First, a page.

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Honey is a sweet, gold colored viscous substance. It is produced by honey bees. The bees collect nectar from flowers and produce honey out of this nectar. The composition of honey is 76-80% glucose, 17-20% water, small amounts fructose, pollen, wax and mineral salts. Composition and appearance depend on the flower the nectar is coming from.
|Production process of honey|
|Emptying of honeycombs|
|Liberation of honey|
|Transport to the factory|
Bees live in colonies. Each year a bee population produces 27-45 kg honey. For 1 kg honey 4 kg nectar is needed. The bees produce ready-eatable honey in a beehive. The honey is usually dark and turbid. Only 5% of the honey market contains untreated honey. The production process of untreated honey is described below.
Production process of honey
Collecting nectarThe bees suck nectar from the flowers and collect this nectar in special bags in their belly. The nectar is transported through their body. During this transport, water is removed from the nectar. Moreover, enzymes are supplied to the nectar. When the bee collected sufficient nectar she returns to the beehive. There she empties here honey bags in a empty cell of the honeycomb. Several bees fill the cell and finally close it with bee wax.
Emptying of honeycombsThe bee keeper can empty the honeycomb if it is filled satisfactory, meaning two thirds of the cells are closed with bee wax. The bee keeper can control this by shaking the honeycombs. If too much honey leaves the cells, they are not completely closed.
To remove the honey out of the cells, the bee keeper must remove the honeycombs from the beehive. He can do this in three ways: Firstly he can chase away the bees out of the beehive. In this case some bees will get angry. Secondly, the bees can be stupefied with fume. Disadvantage: the bees try to recover as much honey as possible by opening the cells. As third method a separating wall can be brought between honey room and incubation room. When the bee queen is located in the incubation room all other bees will follow her.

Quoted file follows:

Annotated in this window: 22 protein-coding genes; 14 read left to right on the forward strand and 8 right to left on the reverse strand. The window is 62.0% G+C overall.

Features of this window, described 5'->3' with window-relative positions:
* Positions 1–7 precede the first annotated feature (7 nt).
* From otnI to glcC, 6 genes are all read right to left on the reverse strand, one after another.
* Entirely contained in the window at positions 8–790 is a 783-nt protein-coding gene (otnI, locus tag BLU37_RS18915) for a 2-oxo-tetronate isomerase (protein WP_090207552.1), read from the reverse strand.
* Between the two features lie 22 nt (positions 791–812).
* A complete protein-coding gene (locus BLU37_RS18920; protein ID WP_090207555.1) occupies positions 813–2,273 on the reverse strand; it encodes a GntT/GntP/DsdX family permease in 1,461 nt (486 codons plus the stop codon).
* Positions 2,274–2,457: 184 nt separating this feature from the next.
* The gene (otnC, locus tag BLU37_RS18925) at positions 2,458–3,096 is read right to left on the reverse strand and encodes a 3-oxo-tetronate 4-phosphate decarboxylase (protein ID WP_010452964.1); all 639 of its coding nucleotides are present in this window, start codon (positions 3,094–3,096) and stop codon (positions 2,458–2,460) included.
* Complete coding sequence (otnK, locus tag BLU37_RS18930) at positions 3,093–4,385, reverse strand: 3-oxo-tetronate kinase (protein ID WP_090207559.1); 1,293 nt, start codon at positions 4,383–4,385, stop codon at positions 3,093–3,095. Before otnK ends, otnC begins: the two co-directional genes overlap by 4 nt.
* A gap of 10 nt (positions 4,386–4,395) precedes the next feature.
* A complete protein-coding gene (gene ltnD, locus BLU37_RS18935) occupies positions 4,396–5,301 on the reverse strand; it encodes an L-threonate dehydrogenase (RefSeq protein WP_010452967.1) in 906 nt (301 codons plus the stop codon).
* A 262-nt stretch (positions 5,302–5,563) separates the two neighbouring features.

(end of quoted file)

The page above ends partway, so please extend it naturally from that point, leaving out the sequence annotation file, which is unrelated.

Liberation of honeyAfter applying one of the described methods, the honey combs can be removed. The wax is removed with a scrap. The cells must remain intact. The honeycombs are placed in a centrifuge and the honey is removed out of the cells. This liberation process is started at low speed.
Transport to the factoryThe steps described above are done at the bee keepers home. After collecting the crude honey it is transported to the factory for further treatment.
HeatingIn the factory the honey is subjected to a double heat treatment. Both must purify the honey.
First the honey is heated to 50ºC. The crystals formed in the honey will melt. The honey is held at this temperature for 24 hours. Undesired substances like parts of bees and pollen will float and they are removed.
Then the honey is heated quickly to 75ºC, filtrated and cooled immediately to 50ºC. This second proces takes only 7 seconds. In the filter undesired substances are removed. The honey is heated to 75°C as it is more liquefied, favouring filtration.
During these purifying heating steps the honey looses some healthy substances. They are performed nevertheless because a clear, lightly yellow honey is wanted.